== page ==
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Subsidizing families is one thing the two parties can agree on

The government can boost working parents by funding child care and other forms of support. After all, it’s happened before.

Rest time at the Lakeview nursery school for children of working mothers in Buffalo, N.Y.,1943.Marjory Collins/Wikimedia Commons

Imagine a working parents’ utopia. At the center sit large-windowed, subsidized child care centers with health care facilities nearby. Free public transit connects home and school and the office or factory. Stores sell inexpensive pre-cooked meals so parents can spend quality time with children in the evenings.

Depending on your politics, this may sound like socialists’ Shangri-La or Libertarians’ hell. But it certainly doesn’t sound like America.

Yet this was the scene in Vanport City, Ore., during World War II, when tycoon Henry J. Kaiser accepted millions from the federal government to help working mothers become Rosie the Riveters at his shipyard. The town was nicknamed Kaiserville. Congress had passed the Lanham Act in 1940, securing public funds for some 3,000 child care centers around the country, allowing women to go to work. In Kaiserville, developed in 1943, 7,000 children attended Kaiser Child Service Centers.


Of course, the Lanham Act wasn’t passed specifically to support women. It was passed to support the war effort, which is why the law — officially known as the Defense Housing and Community Facilities and Services Act of 1940 — was approved in both houses without controversy. And it’s why, when the war ended, the act terminated, and with it the experiment of supporting working moms.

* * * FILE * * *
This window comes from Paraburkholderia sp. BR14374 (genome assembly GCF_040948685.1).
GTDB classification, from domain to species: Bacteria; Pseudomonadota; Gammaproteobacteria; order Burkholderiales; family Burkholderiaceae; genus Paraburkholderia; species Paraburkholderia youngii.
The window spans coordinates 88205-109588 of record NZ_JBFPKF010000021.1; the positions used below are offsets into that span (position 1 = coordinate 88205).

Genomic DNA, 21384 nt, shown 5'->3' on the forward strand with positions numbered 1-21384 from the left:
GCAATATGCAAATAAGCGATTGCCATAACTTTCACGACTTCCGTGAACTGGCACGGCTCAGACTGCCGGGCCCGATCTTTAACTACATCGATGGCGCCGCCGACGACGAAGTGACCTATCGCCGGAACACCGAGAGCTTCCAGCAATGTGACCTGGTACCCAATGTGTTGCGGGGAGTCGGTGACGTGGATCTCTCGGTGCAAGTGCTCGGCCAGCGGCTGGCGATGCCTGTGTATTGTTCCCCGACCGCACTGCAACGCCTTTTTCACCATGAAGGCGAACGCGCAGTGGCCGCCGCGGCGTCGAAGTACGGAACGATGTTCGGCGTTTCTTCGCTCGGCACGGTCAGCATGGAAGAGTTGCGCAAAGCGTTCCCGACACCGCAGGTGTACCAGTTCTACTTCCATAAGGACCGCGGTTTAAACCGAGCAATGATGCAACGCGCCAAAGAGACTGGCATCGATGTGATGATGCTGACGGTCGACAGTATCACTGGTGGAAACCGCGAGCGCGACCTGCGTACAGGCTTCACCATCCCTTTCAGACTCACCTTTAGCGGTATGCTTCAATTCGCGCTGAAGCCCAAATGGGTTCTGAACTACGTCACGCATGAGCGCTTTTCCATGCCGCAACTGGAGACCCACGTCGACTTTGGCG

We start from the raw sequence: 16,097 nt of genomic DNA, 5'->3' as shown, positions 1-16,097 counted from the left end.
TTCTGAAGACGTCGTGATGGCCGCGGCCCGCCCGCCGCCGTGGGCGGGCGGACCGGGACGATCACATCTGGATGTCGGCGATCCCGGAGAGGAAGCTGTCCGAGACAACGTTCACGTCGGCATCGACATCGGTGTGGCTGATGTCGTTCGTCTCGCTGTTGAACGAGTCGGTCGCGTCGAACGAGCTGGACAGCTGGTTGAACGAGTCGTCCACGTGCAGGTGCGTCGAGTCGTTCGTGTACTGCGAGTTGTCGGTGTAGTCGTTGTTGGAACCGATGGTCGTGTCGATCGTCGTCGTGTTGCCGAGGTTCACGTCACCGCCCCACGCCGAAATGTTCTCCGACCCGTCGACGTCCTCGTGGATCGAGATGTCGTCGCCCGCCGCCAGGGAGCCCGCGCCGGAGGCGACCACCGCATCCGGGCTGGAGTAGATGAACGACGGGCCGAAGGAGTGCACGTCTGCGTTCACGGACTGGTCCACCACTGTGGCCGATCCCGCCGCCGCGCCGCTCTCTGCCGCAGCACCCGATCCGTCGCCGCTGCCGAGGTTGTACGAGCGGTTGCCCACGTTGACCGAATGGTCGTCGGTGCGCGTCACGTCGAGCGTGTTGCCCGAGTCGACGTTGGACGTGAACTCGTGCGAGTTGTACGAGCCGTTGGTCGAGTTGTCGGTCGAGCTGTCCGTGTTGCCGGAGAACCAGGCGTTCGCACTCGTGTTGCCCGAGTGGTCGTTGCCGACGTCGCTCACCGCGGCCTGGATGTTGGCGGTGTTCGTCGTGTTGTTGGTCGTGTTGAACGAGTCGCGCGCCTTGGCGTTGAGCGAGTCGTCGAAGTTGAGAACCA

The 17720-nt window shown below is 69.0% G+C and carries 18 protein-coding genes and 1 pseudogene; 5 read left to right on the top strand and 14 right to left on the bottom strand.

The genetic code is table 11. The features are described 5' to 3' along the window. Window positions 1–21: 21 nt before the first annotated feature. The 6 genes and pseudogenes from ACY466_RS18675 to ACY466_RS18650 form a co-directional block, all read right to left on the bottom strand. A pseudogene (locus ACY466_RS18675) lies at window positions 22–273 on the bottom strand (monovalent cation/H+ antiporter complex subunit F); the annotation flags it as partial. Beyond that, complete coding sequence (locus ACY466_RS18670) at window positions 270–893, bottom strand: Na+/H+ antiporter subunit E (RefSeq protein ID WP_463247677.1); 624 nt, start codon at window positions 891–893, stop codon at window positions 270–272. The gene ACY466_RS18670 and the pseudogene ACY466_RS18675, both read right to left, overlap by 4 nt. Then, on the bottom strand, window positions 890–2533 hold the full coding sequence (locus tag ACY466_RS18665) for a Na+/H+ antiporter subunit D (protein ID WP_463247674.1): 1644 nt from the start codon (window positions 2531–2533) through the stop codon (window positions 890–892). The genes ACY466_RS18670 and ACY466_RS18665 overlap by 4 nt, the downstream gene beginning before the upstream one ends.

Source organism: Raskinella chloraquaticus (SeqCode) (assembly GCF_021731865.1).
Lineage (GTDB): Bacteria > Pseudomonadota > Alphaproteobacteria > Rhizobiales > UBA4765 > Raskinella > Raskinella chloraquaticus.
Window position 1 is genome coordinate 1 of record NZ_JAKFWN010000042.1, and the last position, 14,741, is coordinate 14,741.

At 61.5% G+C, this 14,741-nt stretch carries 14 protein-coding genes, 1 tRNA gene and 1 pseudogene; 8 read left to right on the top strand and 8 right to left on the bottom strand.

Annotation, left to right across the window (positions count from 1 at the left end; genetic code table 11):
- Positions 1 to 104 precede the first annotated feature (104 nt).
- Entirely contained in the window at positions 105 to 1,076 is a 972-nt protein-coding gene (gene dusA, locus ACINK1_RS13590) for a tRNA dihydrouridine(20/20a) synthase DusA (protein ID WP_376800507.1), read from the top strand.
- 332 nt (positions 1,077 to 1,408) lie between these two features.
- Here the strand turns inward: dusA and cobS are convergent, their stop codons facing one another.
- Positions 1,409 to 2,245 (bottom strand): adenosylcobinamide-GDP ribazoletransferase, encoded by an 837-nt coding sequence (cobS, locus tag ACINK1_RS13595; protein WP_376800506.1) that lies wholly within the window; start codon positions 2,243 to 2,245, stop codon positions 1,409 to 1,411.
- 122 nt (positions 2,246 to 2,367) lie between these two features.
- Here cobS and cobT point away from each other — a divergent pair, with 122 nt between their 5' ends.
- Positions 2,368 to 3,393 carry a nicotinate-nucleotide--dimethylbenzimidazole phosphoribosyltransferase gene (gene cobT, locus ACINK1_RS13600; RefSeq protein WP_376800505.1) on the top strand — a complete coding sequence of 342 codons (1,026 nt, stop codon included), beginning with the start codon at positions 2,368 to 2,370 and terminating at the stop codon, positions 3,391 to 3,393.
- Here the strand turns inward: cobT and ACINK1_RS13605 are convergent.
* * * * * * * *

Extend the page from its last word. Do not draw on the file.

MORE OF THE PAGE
Some 80 years later, as around 73 percent of mothers and 93 percent of fathers work outside the home, such support is needed more than ever — this time to bolster families and the economy, whether one parent stays home with kids or not.

Liberals aren’t the only ones who think so. In fact, financially investing in families — including universal child care, high-enough wages that could allow one parent to stay home, and more meaningful employment options for parents — may be the one thing the two parties can agree on in the forthcoming election, as in elections past.


As President Richard M. Nixon said in 1969, “So crucial is the matter of early growth that we must make a national commitment to providing all American children an opportunity for healthful and stimulating development during the first five years of life.” After that, both the House and Senate passed the Comprehensive Child Development Act of 1971, sponsored by Senator Walter Mondale to create “universally available child development programs” for millions of children.

Nixon ended up vetoing the bill, after his speechwriter Pat Buchanan whispered in his ear about the optics of supporting such a socialist-sounding endeavor when he was close to opening relations with Communist China. Buchanan stoked a fear among some Americans that linked universal child care with communism, the state takeover of the family. What resulted was the privatization of child care outside of the Head Start preschool program for the poorest Americans.